Broadway by Light
William Klein, France 1958, 35mm, 12 min
Music: Maurice Le Roux
Source: Walker Art Center
Klein's first film is a dizzying and dazzling study of a night in the life of New York's Great White Way. Focusing on the play of lights and shadows, colours and forms in motion, the camera jumps between the flashing bulbs and neons of Times Square's iconic advertising and the silhouettes of men at work on theatre marquees, as they re-arrange letters on the lightboxes, poised like acrobats on their stepladders. These concrete details are counterbalanced by more impressionistic moments of pure colour, distorted light reflections and severed fragments of words or texts, exemplary of Klein's life-long interest in typography. Illustrative of Klein's transition from photographer to filmmaker, Broadway by Light was declared by Orson Welles to be ‘the first film I've seen in which colour was absolutely necessary.’ Klein was encouraged by his friends Alain Resnais and Chris Marker to make the film, and Marker wrote the brief text that appears onscreen at the beginning of the film.
Watch a clip from Broadway by Light
Who Are You, Polly Maggoo? (Qui êtes-vous, Polly Maggoo?)
William Klein, France 1966, 35mm transferred to digiBeta, 105 min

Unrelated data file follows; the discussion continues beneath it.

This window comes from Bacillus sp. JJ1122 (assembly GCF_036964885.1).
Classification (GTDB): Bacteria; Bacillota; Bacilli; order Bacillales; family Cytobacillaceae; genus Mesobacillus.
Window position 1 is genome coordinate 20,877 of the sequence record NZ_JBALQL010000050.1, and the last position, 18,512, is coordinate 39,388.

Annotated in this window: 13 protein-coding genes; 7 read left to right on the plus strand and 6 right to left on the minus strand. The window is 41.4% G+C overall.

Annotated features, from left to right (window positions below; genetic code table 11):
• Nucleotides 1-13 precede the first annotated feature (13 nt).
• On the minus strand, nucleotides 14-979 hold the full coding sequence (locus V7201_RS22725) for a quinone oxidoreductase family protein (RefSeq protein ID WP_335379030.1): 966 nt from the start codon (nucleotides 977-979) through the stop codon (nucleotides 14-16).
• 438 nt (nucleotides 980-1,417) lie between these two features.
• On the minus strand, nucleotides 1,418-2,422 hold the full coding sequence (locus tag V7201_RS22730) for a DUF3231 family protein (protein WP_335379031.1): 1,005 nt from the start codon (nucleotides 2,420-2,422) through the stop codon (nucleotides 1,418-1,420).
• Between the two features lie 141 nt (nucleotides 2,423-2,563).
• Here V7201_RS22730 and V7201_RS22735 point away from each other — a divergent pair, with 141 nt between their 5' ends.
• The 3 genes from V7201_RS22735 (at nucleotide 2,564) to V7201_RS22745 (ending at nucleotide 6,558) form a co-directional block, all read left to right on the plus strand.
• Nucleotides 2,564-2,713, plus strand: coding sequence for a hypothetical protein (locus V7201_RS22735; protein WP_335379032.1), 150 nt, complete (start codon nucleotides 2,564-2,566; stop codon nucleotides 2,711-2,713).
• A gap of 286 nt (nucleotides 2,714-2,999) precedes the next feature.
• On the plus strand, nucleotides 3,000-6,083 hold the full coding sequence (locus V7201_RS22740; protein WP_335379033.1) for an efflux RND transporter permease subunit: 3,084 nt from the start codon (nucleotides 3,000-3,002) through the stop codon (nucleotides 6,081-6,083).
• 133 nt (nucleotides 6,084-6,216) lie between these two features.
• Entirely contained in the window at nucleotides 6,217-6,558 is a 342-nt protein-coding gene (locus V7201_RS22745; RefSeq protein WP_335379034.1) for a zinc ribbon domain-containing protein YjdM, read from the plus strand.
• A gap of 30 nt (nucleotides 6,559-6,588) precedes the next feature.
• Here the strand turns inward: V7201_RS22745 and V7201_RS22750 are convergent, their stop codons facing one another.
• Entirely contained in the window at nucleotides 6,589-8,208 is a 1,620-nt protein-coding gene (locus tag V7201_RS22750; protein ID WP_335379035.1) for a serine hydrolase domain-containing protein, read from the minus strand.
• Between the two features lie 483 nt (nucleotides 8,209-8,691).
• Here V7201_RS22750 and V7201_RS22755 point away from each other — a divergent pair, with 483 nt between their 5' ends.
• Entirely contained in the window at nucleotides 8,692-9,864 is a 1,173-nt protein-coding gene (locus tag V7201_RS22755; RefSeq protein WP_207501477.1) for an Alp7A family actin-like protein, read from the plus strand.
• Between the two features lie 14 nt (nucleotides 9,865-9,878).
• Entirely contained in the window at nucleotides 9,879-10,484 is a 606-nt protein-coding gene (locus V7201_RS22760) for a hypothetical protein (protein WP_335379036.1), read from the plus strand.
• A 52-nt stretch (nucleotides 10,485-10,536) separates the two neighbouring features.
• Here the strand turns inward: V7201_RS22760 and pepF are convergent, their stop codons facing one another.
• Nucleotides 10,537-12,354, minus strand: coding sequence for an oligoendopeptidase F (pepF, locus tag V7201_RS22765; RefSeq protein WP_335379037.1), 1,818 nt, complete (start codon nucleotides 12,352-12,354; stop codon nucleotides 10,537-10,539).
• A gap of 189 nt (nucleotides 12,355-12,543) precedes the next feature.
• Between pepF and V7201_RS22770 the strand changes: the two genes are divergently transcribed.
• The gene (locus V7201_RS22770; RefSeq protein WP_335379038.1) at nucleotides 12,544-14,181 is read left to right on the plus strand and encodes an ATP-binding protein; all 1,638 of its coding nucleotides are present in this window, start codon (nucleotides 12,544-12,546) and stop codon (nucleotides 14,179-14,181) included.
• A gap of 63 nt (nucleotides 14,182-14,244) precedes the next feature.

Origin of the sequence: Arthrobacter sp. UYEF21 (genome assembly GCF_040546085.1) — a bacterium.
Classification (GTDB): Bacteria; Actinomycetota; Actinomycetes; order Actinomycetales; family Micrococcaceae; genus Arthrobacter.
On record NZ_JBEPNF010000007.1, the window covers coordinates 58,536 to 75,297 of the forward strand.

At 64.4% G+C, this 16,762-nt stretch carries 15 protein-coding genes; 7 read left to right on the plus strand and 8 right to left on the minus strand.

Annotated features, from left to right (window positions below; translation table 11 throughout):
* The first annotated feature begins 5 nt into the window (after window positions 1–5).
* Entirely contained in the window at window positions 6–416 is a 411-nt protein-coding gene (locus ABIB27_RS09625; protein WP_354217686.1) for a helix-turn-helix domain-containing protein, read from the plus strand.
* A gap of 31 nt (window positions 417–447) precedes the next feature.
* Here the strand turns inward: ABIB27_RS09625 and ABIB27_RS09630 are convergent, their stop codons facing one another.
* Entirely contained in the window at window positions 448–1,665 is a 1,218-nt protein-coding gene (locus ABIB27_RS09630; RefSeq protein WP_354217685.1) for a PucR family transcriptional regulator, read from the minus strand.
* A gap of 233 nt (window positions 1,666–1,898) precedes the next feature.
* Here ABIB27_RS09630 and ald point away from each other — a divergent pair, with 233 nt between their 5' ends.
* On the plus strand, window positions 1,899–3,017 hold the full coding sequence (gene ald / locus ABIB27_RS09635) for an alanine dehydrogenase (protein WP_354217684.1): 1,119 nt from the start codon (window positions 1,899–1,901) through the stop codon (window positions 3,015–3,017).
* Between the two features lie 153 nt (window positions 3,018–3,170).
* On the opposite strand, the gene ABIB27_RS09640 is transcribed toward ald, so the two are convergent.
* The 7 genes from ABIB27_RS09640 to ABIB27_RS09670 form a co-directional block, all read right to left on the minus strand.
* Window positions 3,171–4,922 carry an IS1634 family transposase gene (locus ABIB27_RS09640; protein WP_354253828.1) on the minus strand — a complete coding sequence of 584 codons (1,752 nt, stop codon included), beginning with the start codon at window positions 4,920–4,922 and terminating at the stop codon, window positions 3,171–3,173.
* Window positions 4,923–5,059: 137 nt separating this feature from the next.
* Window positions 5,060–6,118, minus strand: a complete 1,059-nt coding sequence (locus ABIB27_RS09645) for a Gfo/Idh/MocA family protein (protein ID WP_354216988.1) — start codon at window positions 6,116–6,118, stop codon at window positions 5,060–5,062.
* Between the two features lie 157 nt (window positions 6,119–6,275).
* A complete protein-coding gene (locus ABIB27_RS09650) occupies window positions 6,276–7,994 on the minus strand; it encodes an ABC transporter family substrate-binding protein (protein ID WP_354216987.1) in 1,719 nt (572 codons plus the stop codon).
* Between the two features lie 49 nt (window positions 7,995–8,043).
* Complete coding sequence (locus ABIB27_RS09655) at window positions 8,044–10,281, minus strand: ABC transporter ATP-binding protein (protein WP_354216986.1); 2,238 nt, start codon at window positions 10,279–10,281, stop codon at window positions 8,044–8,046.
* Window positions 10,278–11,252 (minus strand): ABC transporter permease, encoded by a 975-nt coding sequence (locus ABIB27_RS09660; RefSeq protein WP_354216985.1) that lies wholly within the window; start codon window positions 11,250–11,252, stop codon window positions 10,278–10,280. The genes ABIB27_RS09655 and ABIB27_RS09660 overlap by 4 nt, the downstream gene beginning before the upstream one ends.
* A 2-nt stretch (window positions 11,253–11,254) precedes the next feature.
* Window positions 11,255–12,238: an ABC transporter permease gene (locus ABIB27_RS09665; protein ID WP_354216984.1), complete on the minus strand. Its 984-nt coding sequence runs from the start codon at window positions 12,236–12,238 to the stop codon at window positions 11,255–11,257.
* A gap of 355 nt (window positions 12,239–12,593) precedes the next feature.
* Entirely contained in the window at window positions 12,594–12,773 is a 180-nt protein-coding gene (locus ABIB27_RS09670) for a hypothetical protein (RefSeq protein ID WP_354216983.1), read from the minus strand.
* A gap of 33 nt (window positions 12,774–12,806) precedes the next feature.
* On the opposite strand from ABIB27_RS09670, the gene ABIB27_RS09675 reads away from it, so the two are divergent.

Acclaimed for being ‘ten years ahead of its time’ by Stanley Kubrick, Who Are You, Polly Maggoo? is Klein’s iconic first fiction film and marks the end of a decade in which he made his name as the most subversive photographer at American Vogue. His scathing satire of Parisian haute couture hinges on Polly Maggoo, a neophyte supermodel from Brooklyn who proclaims, ‘Everything is fashion. Love, ideas, even war. Even politics!’. The audacious production design adds to the film’s delirious glamour as much as it serves to savage a world for which such conceits of style are a primary target. Not unlike Peter Watkins’s Privilege from the following year, Who Are You, Polly Maggoo? targets the co-option and commercialisation of a newly booming youth culture, skewering its freedoms and pretensions as much as the media frenzy which encouraged them. Klein’s pseudovérité twist on the emerging genre of confessional television reveals his uncanny clarity at understanding the fusion of pop and politics that defined the late 1960s.